For a young family or a couple starting out in the cruising life, the Nord Star 26 just might make the perfect Sport Utility Vessel. Summer cruises on the coast and weekends afloat the rest of the year; it’s all made possible by the extremely efficient layout of the boat and its powerful yet fuel-sipping Volvo diesel. The fit and finish of the basic hull, systems, and interior woodwork represent the best of old-world craftsmanship.
First, a little background on the Nord Star brand. The 26 is part of a model line that ranges from 24 feet to 40 feet, known fully as the Nord Star Patrol series. They are built in Finland by parent company Linex-Boat Oy, the Lindkvist family-owned firm that has delivered more than 3,000 fiberglass recreational, commercial, and government-class vessels. The patriarch of the Lindkvist family started building wooden fishing and workboats in the 1920′s. Today’s modern fiberglass production facility is certified to the highest ISO 9001-2000 standards; the boats themselves meet the stringent CE Ocean Class B rating for offshore seaworthiness. That last standard means, among other things, that the boats will safely handle seas up to 13 feet and winds in excess of 40 knots. Suffice it to say the boat can handle more than you or I can, or at least more than we would want to.
The Nord Star 26 is probably one of the smallest cruising boats that can comfortably take a couple or young family on long weekend cruises. However, it’s also the kind of boat that you will use not just for cruising but for just about everything else you can do with a boat. It’s not so big that you wouldn’t just drop by the marina and take it out for a spin by yourself.
There’s a V-berth for two, along with a separate head compartment and a small but functional galley below. An ingenious layout in the main cabin includes convertible seating and hi-lo tables — all with a magnificent view. The kids can sleep on the convertible seats, and a cool bimini for the aft cockpit that shades but doesn’t get in the way would let Mom and Dad enjoy a nightcap under the stars.
I tested the boat over a couple of hours out of Mattituck Inlet on Long Island, New York. The head of Nord Star USA, John Uljens, brought the boat over from its base in Connecticut and we ran her through a series of test runs.
A Nord Star boat looks like a cross between a pocket tug and a government patrol boat. It’s a unique look that draws attention at the dock and on the water. Uljens told me that he was stopped by the Coast Guard on his way from Newport, Rhode Island, to Essex, Connecticut, not because they wanted to conduct a boarding but because they had never seen a boat like this that wasn’t a government boat. But don’t be misled — it’s all about form following function. The reverse rake to the windshield minimizes sun glare from outside and instrument glare from inside at night. The tall house and large windows open things up and make the cabin feel larger than it is. The boat I tested also had a sunroof that easily rolled back to let in the fresh air. That was unexpected on this small a boat.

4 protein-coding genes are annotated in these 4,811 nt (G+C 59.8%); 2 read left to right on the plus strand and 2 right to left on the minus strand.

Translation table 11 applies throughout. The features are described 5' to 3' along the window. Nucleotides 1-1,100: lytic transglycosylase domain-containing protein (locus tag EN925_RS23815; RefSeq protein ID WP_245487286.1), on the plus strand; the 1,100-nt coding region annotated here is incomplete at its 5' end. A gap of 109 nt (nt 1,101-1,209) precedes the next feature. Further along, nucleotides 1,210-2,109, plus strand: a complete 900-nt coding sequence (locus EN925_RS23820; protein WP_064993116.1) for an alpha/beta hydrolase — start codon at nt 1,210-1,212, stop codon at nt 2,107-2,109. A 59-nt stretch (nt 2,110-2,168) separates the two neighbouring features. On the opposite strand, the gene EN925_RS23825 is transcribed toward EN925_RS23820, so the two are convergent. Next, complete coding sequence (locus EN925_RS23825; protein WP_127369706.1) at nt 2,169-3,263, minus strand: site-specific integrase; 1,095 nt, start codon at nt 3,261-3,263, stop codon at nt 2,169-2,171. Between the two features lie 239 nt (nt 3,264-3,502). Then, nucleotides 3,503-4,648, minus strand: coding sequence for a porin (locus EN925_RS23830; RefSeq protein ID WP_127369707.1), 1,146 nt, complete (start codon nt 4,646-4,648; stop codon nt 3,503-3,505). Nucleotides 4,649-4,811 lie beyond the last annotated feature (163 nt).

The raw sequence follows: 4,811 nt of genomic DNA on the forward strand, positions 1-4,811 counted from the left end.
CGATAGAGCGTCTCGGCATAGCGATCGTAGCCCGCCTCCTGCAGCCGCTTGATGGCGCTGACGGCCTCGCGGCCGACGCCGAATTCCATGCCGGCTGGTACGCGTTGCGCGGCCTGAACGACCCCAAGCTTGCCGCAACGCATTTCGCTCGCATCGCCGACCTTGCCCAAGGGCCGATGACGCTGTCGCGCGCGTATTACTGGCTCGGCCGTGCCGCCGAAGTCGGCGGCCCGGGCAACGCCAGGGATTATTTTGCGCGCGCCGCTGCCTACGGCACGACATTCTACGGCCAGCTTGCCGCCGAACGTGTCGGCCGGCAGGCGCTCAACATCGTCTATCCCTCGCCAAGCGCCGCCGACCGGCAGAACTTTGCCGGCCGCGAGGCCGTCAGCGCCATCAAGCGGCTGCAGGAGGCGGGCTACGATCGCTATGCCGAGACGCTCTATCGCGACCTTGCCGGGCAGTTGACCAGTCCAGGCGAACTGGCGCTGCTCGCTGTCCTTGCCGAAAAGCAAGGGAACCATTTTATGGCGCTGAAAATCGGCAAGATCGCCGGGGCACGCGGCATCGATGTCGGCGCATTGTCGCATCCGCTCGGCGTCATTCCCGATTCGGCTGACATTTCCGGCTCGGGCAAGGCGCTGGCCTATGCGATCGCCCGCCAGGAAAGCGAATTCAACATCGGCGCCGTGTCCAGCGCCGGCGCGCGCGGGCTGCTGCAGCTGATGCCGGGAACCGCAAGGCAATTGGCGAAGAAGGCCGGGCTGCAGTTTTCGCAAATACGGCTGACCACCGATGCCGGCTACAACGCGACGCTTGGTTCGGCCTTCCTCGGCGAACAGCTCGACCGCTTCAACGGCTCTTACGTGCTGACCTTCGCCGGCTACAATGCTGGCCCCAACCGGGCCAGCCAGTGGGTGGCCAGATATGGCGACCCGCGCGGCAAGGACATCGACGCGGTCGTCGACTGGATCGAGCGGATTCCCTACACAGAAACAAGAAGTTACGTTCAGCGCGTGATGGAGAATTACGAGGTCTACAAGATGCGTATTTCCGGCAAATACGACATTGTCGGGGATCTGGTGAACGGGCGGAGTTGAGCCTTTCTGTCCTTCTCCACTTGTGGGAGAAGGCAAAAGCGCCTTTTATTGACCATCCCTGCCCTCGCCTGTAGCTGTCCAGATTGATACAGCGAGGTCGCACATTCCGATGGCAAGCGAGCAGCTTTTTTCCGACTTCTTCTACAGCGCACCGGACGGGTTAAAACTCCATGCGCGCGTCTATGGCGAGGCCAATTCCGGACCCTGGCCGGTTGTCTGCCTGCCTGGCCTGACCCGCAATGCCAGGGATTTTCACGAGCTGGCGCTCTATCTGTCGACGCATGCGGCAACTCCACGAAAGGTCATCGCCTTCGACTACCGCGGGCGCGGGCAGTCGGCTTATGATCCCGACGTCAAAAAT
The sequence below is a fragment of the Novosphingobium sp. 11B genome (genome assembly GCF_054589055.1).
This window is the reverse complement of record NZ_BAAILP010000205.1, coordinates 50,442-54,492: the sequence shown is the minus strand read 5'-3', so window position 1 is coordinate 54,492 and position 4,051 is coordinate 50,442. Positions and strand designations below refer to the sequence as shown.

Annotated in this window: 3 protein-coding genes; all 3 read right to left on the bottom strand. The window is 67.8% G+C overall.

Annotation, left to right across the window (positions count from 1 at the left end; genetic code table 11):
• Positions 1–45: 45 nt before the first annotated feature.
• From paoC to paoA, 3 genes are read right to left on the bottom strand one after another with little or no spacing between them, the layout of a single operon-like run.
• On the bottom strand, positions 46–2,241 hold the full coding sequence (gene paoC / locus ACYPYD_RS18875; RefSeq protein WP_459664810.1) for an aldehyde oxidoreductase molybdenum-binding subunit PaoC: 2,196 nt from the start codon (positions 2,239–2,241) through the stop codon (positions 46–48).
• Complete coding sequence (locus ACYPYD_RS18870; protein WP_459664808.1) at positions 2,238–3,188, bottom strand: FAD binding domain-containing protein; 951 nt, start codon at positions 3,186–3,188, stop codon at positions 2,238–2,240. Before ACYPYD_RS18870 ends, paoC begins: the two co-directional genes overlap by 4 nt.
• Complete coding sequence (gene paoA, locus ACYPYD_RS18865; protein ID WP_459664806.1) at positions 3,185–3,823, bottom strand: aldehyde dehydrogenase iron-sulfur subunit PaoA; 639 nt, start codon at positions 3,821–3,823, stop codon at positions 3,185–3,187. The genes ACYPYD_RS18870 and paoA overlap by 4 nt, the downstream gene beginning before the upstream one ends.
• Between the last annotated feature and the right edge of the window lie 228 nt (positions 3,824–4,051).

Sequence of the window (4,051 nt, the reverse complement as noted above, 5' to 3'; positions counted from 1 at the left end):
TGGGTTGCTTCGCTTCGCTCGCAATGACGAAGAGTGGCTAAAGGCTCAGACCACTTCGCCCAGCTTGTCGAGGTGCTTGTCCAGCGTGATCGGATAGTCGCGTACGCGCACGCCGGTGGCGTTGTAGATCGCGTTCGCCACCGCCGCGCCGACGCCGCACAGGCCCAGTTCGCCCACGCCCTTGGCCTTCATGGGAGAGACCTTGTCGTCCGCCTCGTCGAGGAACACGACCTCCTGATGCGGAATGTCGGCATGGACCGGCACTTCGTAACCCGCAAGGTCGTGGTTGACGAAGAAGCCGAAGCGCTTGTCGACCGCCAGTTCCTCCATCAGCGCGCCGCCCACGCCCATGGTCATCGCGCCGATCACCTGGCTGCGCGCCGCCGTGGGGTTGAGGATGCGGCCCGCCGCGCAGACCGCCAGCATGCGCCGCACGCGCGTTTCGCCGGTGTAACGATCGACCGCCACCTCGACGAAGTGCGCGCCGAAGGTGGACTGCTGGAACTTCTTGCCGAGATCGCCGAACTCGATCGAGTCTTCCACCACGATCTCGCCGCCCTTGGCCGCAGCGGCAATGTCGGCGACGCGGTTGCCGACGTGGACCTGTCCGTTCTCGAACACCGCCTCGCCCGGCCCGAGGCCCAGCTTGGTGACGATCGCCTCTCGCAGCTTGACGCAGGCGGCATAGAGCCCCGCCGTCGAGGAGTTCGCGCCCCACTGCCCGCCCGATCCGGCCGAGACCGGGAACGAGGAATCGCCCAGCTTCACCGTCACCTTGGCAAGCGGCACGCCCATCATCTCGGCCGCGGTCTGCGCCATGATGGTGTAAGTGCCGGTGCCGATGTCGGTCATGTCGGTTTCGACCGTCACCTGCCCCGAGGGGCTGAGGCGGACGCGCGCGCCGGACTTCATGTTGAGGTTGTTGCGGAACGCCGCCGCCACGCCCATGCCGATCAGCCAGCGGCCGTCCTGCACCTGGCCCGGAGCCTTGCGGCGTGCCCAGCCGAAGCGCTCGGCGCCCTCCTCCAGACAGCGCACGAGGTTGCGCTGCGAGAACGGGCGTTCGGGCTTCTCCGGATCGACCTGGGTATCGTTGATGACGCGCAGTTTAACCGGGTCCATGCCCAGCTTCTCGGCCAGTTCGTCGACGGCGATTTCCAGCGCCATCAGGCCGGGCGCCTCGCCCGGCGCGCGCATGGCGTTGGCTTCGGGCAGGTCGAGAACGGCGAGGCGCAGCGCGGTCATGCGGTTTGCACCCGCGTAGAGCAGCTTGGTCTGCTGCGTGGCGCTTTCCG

The Nord Star 26 has a functional aft cockpit and an amazing swim platform that feels like it could host an entire picnic while on the hook. Actually it could, because there’s also a huge storage box on the platform, tucked up against the transom. The engine access hatch is in the cockpit sole and when you raise it on its gas struts, you see the thick insulation that contributes to the quiet ride. There are unusually wide side decks to make transiting forward and aft safe. The transom has sturdy gates to allow boarding from the platform.
The performance of the boat is impressive. The modified-V planing hull comes up out of the water quickly and with minimal bow rise. The Volvo Penta D4 diesel drives a DuoProp sterndrive and supplies fantastic torque all the way up the RPM curve, unlike a gas engine that you might see in a boat of this size. Within seconds you are skimming along the water in the mid-20 knot range. There really isn’t any significant noise at the helm. Decibel readings stayed below 80, which means less fatigue on longer transits.
Maneuverability is superb. The DuoProp sends the thrust right along the steering vector so turns are instantaneous and speed loss in a sharp turn is minimized. The hull leans gently into turns. A bow thruster makes docking effortless.
On our test ride, I pulled the throttles back to idle and let the boat settle into the troughs of the modest waves on Long Island Sound. The Nord Star drifted nicely along, beam-to, without any uncomfortable roll that you see with some deep-V hulls. The view from the pilothouse is superb, and I loved being able to open the side door right next to me. The hardtop has plenty of room to mount all the radio, GPS, and radar antennae you want, as well as room to bolt on some kayak cradles or dinghy pads.
If you want to slow down and enjoy the view, the electronic diesel will happily run just above idle, running at 6-8 knots and sipping fuel.
Next week we’ll review the Nord Star 31.
For more information, visit the Nord Star 26 web page.